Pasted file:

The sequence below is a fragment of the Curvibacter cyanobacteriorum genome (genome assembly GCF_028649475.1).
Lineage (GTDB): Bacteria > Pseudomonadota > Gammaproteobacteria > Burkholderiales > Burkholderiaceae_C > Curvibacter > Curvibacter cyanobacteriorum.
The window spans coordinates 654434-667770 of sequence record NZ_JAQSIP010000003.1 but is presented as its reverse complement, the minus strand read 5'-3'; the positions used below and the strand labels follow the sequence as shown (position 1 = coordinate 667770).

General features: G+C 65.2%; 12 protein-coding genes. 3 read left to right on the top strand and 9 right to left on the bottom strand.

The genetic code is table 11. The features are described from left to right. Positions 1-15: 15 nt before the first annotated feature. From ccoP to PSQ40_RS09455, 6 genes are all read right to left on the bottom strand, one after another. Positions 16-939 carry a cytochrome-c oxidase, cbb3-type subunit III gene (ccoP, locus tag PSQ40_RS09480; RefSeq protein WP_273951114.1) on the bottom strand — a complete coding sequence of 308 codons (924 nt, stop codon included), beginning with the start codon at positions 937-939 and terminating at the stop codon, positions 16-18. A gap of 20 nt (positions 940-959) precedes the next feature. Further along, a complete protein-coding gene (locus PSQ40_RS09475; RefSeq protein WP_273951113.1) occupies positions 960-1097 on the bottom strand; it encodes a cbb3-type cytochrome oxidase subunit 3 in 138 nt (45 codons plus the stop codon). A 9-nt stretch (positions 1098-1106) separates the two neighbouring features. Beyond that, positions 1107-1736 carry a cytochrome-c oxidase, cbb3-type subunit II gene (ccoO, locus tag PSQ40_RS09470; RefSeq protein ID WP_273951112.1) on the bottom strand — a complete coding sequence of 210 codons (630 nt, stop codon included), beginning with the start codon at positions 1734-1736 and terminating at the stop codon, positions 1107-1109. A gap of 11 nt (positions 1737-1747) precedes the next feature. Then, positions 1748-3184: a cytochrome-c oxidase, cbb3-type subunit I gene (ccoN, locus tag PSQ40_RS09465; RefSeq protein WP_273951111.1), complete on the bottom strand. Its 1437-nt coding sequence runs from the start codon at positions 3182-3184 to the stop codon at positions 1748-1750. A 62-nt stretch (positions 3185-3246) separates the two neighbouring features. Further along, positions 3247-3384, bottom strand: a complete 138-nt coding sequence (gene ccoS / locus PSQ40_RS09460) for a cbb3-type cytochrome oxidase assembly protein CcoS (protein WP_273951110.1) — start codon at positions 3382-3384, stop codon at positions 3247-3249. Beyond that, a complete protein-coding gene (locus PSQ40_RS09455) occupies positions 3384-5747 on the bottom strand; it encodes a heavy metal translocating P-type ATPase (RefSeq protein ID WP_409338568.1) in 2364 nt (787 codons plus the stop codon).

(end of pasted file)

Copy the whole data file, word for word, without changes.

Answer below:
The sequence below is a fragment of the Curvibacter cyanobacteriorum genome (genome assembly GCF_028649475.1).
Lineage (GTDB): Bacteria > Pseudomonadota > Gammaproteobacteria > Burkholderiales > Burkholderiaceae_C > Curvibacter > Curvibacter cyanobacteriorum.
The window spans coordinates 654434-667770 of sequence record NZ_JAQSIP010000003.1 but is presented as its reverse complement, the minus strand read 5'-3'; the positions used below and the strand labels follow the sequence as shown (position 1 = coordinate 667770).

General features: G+C 65.2%; 12 protein-coding genes. 3 read left to right on the top strand and 9 right to left on the bottom strand.

The genetic code is table 11. The features are described from left to right. Positions 1-15: 15 nt before the first annotated feature. From ccoP to PSQ40_RS09455, 6 genes are all read right to left on the bottom strand, one after another. Positions 16-939 carry a cytochrome-c oxidase, cbb3-type subunit III gene (ccoP, locus tag PSQ40_RS09480; RefSeq protein WP_273951114.1) on the bottom strand — a complete coding sequence of 308 codons (924 nt, stop codon included), beginning with the start codon at positions 937-939 and terminating at the stop codon, positions 16-18. A gap of 20 nt (positions 940-959) precedes the next feature. Further along, a complete protein-coding gene (locus PSQ40_RS09475; RefSeq protein WP_273951113.1) occupies positions 960-1097 on the bottom strand; it encodes a cbb3-type cytochrome oxidase subunit 3 in 138 nt (45 codons plus the stop codon). A 9-nt stretch (positions 1098-1106) separates the two neighbouring features. Beyond that, positions 1107-1736 carry a cytochrome-c oxidase, cbb3-type subunit II gene (ccoO, locus tag PSQ40_RS09470; RefSeq protein ID WP_273951112.1) on the bottom strand — a complete coding sequence of 210 codons (630 nt, stop codon included), beginning with the start codon at positions 1734-1736 and terminating at the stop codon, positions 1107-1109. A gap of 11 nt (positions 1737-1747) precedes the next feature. Then, positions 1748-3184: a cytochrome-c oxidase, cbb3-type subunit I gene (ccoN, locus tag PSQ40_RS09465; RefSeq protein WP_273951111.1), complete on the bottom strand. Its 1437-nt coding sequence runs from the start codon at positions 3182-3184 to the stop codon at positions 1748-1750. A 62-nt stretch (positions 3185-3246) separates the two neighbouring features. Further along, positions 3247-3384, bottom strand: a complete 138-nt coding sequence (gene ccoS / locus PSQ40_RS09460) for a cbb3-type cytochrome oxidase assembly protein CcoS (protein WP_273951110.1) — start codon at positions 3382-3384, stop codon at positions 3247-3249. Beyond that, a complete protein-coding gene (locus PSQ40_RS09455) occupies positions 3384-5747 on the bottom strand; it encodes a heavy metal translocating P-type ATPase (RefSeq protein ID WP_409338568.1) in 2364 nt (787 codons plus the stop codon).